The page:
Homemade applesauce

I’ve been pondering canning. It seems like the ultimate homemaker activity, even above baking bread. Of course, to make the most sense of canning, this accomplished homemaker would ideally have also mastered gardening and would commence canning to preserve her backyard bounty.

I have no backyard bounty. I don’t even have grass in my backyard. It’s not really my fault; it has only rained one day in the last four months. But I digress.

After reading about the actual process of canning, I was concerned that any activity with lots of peelers, knives and huge pots of boiling water might not be good with a toddler around. Then, a couple articles mentioned “freezer canning.” Hey, I have a freezer! But I don’t have anything to actually can. A helpful article suggested analyzing what your family eats the most of and starting there. For us, that would be applesauce and tomato sauce. The former sounded less messy.

At the farmer’s market, we stopped at a local orchard’s stand and picked up about 5 lbs. of their “special” apples for only $5. The ones that are 95% perfect-looking, 100% perfect for applesauce. Just look at the photo above, gorgeous!

While Hannah was at school, I tackled the peeling and chopping. It was tedious but didn’t take too long.

The sliced apples filled my slow cooker about 3/4’s full. I added a small amount of apple juice as cooking liquid and a sprinkle of cinnamon (after taking the picture).

After 5 hours on low, I let it cool then used the immersion blender to get a consistent texture. A couple days ago, I found these official “freezer canning jars” and decided to give them a try. They were a good price, are BPA-free and have twisty lids.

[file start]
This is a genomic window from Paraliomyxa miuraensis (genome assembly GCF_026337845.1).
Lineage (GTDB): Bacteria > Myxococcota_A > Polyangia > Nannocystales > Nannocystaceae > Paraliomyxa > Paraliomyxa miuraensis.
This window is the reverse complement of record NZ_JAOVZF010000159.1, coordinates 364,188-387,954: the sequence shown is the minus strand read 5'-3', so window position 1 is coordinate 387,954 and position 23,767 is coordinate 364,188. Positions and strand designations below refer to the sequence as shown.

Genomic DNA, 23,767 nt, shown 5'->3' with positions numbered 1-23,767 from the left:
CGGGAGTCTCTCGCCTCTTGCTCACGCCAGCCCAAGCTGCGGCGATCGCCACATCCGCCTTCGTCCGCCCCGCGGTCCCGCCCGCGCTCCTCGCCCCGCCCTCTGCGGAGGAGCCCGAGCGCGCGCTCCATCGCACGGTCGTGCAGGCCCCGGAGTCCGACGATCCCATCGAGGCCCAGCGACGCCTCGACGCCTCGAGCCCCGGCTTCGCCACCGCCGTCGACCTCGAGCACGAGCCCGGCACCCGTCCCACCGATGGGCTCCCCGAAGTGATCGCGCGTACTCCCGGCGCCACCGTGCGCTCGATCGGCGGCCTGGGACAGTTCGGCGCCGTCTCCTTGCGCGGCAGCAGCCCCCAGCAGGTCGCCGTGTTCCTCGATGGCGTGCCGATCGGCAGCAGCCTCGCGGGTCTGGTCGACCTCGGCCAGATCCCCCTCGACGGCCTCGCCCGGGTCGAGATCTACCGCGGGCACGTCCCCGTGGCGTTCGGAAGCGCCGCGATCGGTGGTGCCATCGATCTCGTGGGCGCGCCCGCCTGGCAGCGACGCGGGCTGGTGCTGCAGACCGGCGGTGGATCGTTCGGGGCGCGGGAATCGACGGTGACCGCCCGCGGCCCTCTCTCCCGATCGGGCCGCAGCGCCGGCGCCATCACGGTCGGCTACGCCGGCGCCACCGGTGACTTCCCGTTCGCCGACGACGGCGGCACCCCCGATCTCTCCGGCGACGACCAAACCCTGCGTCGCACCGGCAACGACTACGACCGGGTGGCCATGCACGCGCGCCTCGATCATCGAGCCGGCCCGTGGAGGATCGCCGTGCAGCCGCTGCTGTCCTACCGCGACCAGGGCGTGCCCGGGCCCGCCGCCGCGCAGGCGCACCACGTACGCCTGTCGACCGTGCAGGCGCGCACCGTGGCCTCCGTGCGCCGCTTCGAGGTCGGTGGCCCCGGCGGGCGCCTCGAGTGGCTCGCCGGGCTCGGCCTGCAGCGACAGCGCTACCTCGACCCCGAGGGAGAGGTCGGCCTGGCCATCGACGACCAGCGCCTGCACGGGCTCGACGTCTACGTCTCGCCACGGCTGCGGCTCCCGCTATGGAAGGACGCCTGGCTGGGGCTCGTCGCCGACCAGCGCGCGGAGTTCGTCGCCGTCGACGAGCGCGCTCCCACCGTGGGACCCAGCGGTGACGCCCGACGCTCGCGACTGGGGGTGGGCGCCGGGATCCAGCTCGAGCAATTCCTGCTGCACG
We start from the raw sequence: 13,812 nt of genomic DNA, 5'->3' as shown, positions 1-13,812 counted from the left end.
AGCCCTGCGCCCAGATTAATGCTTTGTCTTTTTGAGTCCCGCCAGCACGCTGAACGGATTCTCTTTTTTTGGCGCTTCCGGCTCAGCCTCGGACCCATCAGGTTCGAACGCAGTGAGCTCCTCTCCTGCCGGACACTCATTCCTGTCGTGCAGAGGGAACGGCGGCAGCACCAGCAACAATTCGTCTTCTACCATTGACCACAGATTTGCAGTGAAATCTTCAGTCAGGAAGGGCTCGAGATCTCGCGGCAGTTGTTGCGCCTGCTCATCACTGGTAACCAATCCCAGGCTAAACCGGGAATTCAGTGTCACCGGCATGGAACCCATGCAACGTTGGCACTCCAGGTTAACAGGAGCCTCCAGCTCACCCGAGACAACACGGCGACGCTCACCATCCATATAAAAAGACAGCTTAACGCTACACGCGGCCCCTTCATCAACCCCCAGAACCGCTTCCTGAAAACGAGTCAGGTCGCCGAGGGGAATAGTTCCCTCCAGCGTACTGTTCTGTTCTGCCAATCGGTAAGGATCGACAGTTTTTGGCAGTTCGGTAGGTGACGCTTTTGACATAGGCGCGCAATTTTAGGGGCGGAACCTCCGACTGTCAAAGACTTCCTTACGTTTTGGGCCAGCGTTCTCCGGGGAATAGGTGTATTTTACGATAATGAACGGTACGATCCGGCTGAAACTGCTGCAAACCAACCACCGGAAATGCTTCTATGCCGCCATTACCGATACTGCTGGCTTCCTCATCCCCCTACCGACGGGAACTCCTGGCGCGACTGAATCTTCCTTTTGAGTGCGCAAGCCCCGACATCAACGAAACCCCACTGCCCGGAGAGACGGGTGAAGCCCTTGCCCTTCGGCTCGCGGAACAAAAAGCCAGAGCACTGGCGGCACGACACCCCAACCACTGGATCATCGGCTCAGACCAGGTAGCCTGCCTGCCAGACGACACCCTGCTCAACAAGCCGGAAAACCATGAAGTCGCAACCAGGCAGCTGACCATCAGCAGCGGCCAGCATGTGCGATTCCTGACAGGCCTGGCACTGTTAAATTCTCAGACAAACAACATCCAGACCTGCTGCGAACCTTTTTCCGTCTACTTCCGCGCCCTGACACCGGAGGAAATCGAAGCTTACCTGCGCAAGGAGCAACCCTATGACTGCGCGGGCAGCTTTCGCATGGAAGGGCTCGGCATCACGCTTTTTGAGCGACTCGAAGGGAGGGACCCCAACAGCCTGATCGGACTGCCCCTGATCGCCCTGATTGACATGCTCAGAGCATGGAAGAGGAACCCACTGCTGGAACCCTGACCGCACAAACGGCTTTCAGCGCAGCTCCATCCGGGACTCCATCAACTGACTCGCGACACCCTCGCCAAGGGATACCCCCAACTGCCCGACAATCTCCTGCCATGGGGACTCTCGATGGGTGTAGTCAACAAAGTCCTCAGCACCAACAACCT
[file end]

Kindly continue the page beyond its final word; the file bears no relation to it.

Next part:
Yes, there is a spoon in the partial jar. That one didn’t make it past dinner. So I have two in the freezer, and we are seriously looking forward to consuming those in the future. Hannah’s comment: “more, more, more.”

According to my calculations, even though I got a great deal on the locally-grown, low spray apples, buying organic applesauce is still cheaper. But this tastes way better. Tough call there.

Do you have any canning experiences to share? Should I attempt the boiling vats and glass jars?

2 thoughts on “Homemade applesauce

  1. In the past, I indeed did some canning of applesauce and of apple butter. When my kids were small, it would have been impossible to find applesauce that was labeled as “natural”, or lower sugar. I purchased apples from a local orchard and got busy.

    As you point out, canning is really only cost-effective when you grow your own fruit, as the purchase of the fruit makes the process pricey. However, it seemed worth it at the time as I had no alternatives. I kept doing the apple butter long after I abandoned the apple sauce (and I seem to recall Chris Orlando even eating apple butter on Cheerios when I was out of bread). PB and AB was a popular sandwich around here!

    Indeed, I still have the big water bath pot, plenty of jars, a sieve for smooshing the apples, and some other random accessories. However, unless you have “free” fruit and a ton of time and patience to learn the process, I would not advise it as a new hobby. Very labor intensive, lots of boiling water warming up your kitchen, and you have to be extremely careful about every aspect of the actual canning process or you are creating a botulism situation. The best way for a person to learn would be to find someone who cans, and to assist them in the process before deciding to give it a try. I had no Youtube videos, just some pamphlets from the Extension Office and the advice of a friend.

    As you point out, freezing is much less labor intensive. For many years, I made the freezer strawberry jam and it is DELICIOUS. There was/is a low sugar version, and there is a special pectin used for the freezer process. Super yummy. I would buy the “reduced to clear” 4# boxes of strawberries that had a couple of yucky berries, toss those, and use the rest. The jam kept a beautiful color and was delicious on everything.

Leave a Reply

Fill in your details below or click an icon to log in:

WordPress.com Logo

You are commenting using your WordPress.com account. Log Out /  Change )

Twitter picture

You are commenting using your Twitter account. Log Out /  Change )

Facebook photo

You are commenting using your Facebook account. Log Out /  Change )

Connecting to %s